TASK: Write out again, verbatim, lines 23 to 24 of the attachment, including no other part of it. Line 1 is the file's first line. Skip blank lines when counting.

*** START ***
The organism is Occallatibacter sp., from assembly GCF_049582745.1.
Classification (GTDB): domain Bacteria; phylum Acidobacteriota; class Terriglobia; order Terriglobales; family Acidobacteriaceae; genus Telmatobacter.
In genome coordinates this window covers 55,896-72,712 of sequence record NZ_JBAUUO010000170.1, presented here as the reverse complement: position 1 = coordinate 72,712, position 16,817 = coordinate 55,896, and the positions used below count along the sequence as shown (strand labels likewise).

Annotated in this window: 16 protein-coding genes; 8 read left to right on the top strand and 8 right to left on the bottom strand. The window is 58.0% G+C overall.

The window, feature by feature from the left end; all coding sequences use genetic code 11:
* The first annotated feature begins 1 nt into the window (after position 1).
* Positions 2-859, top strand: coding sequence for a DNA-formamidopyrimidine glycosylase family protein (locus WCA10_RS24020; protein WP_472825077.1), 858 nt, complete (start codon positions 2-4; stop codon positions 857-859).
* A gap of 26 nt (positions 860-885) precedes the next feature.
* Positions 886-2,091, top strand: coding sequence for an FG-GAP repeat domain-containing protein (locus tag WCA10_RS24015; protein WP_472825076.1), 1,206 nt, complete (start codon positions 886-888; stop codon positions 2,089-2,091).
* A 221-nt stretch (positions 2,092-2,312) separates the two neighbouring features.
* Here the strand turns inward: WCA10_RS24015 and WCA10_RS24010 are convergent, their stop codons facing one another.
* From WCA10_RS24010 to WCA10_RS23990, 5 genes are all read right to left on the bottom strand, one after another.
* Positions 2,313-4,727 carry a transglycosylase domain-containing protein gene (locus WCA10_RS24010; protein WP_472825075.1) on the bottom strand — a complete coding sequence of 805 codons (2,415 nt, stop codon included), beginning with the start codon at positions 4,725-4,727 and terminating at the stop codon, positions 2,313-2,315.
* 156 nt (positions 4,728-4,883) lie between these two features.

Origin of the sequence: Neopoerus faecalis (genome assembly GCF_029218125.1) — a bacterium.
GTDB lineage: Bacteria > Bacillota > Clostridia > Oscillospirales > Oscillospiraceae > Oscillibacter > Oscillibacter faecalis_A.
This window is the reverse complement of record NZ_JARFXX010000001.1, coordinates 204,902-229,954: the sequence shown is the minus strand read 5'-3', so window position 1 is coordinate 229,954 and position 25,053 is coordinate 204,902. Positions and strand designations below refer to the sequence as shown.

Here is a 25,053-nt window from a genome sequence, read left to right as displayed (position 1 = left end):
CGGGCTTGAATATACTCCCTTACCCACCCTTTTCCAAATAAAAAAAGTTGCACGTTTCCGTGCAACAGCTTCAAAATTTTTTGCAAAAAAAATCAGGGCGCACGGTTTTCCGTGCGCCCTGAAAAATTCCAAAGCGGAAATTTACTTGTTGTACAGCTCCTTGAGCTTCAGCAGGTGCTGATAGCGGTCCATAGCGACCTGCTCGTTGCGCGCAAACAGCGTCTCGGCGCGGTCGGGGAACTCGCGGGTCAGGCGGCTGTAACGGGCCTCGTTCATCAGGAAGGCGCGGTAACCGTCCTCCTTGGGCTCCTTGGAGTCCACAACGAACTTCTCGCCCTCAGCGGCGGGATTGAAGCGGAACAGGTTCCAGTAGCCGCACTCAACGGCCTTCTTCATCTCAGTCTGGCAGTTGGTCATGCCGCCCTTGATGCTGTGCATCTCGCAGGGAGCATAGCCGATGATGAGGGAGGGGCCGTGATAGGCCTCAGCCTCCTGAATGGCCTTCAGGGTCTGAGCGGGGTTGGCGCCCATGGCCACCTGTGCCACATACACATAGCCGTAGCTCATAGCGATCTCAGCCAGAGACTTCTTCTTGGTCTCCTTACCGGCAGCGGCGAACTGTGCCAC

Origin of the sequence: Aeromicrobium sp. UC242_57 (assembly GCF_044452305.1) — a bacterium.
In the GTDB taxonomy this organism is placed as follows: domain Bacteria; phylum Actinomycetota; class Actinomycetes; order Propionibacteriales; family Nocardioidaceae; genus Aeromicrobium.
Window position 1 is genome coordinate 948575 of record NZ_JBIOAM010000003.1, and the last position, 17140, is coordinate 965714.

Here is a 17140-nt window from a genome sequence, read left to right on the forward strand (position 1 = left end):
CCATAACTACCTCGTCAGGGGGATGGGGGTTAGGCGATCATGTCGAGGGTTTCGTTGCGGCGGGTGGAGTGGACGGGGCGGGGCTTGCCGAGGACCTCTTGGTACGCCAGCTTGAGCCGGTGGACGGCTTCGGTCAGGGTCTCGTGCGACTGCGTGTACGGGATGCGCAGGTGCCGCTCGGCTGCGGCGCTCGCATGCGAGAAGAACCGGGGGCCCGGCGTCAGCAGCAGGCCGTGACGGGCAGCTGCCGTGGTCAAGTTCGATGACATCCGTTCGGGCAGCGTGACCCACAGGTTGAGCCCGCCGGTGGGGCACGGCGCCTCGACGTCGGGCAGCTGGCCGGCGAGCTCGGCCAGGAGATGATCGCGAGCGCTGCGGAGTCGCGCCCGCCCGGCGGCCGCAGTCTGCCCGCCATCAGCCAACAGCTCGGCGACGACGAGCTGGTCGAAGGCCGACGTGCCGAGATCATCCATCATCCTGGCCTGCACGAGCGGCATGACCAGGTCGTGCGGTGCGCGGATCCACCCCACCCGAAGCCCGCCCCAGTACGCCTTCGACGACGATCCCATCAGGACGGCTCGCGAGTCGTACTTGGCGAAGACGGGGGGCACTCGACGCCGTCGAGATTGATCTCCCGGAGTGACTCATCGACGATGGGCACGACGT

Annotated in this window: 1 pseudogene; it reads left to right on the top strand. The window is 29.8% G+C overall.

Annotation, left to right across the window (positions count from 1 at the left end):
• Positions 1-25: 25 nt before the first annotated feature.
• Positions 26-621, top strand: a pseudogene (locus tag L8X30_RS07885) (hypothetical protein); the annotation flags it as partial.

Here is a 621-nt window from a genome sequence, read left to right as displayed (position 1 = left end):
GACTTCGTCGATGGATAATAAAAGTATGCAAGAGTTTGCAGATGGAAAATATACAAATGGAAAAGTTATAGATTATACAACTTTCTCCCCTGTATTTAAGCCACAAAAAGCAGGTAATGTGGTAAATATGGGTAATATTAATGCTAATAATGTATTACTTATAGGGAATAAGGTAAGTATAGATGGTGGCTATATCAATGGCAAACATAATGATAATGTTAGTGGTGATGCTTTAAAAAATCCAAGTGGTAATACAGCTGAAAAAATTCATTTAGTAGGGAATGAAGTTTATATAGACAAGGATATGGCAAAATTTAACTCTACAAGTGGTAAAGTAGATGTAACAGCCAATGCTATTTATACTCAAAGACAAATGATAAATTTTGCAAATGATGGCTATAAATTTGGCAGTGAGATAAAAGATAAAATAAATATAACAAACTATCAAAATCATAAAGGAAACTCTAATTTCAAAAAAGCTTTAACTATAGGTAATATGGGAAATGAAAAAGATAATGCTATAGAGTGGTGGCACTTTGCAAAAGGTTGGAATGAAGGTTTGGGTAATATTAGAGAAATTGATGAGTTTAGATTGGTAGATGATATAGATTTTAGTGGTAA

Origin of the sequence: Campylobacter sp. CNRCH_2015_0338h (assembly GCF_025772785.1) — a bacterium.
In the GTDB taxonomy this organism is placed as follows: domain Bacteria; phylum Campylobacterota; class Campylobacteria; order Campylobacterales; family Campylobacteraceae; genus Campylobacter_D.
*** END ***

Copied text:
Here is a 17140-nt window from a genome sequence, read left to right on the forward strand (position 1 = left end):
CCATAACTACCTCGTCAGGGGGATGGGGGTTAGGCGATCATGTCGAGGGTTTCGTTGCGGCGGGTGGAGTGGACGGGGCGGGGCTTGCCGAGGACCTCTTGGTACGCCAGCTTGAGCCGGTGGACGGCTTCGGTCAGGGTCTCGTGCGACTGCGTGTACGGGATGCGCAGGTGCCGCTCGGCTGCGGCGCTCGCATGCGAGAAGAACCGGGGGCCCGGCGTCAGCAGCAGGCCGTGACGGGCAGCTGCCGTGGTCAAGTTCGATGACATCCGTTCGGGCAGCGTGACCCACAGGTTGAGCCCGCCGGTGGGGCACGGCGCCTCGACGTCGGGCAGCTGGCCGGCGAGCTCGGCCAGGAGATGATCGCGAGCGCTGCGGAGTCGCGCCCGCCCGGCGGCCGCAGTCTGCCCGCCATCAGCCAACAGCTCGGCGACGACGAGCTGGTCGAAGGCCGACGTGCCGAGATCATCCATCATCCTGGCCTGCACGAGCGGCATGACCAGGTCGTGCGGTGCGCGGATCCACCCCACCCGAAGCCCGCCCCAGTACGCCTTCGACGACGATCCCATCAGGACGGCTCGCGAGTCGTACTTGGCGAAGACGGGGGGCACTCGACGCCGTCGAGATTGATCTCCCGGAGTGACTCATCGACGATGGGCACGACGT